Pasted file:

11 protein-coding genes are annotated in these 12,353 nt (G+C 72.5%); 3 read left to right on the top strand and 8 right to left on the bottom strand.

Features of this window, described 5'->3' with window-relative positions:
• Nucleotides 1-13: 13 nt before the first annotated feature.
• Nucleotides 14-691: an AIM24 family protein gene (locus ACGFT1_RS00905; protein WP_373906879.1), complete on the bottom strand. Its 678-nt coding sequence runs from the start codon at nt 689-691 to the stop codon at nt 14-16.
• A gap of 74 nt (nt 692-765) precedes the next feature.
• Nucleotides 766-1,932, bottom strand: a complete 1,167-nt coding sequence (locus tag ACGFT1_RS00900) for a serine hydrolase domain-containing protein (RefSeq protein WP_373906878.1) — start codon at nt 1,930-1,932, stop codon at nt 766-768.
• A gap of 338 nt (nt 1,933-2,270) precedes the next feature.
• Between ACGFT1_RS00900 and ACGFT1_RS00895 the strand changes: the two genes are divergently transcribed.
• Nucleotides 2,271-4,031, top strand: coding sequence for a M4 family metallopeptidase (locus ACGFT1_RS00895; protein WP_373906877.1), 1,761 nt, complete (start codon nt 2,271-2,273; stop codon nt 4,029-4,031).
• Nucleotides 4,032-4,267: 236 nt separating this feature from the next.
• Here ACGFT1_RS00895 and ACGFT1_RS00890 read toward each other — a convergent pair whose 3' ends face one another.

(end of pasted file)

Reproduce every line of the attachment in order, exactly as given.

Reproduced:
11 protein-coding genes are annotated in these 12,353 nt (G+C 72.5%); 3 read left to right on the top strand and 8 right to left on the bottom strand.

Features of this window, described 5'->3' with window-relative positions:
• Nucleotides 1-13: 13 nt before the first annotated feature.
• Nucleotides 14-691: an AIM24 family protein gene (locus ACGFT1_RS00905; protein WP_373906879.1), complete on the bottom strand. Its 678-nt coding sequence runs from the start codon at nt 689-691 to the stop codon at nt 14-16.
• A gap of 74 nt (nt 692-765) precedes the next feature.
• Nucleotides 766-1,932, bottom strand: a complete 1,167-nt coding sequence (locus tag ACGFT1_RS00900) for a serine hydrolase domain-containing protein (RefSeq protein WP_373906878.1) — start codon at nt 1,930-1,932, stop codon at nt 766-768.
• A gap of 338 nt (nt 1,933-2,270) precedes the next feature.
• Between ACGFT1_RS00900 and ACGFT1_RS00895 the strand changes: the two genes are divergently transcribed.
• Nucleotides 2,271-4,031, top strand: coding sequence for a M4 family metallopeptidase (locus ACGFT1_RS00895; protein WP_373906877.1), 1,761 nt, complete (start codon nt 2,271-2,273; stop codon nt 4,029-4,031).
• Nucleotides 4,032-4,267: 236 nt separating this feature from the next.
• Here ACGFT1_RS00895 and ACGFT1_RS00890 read toward each other — a convergent pair whose 3' ends face one another.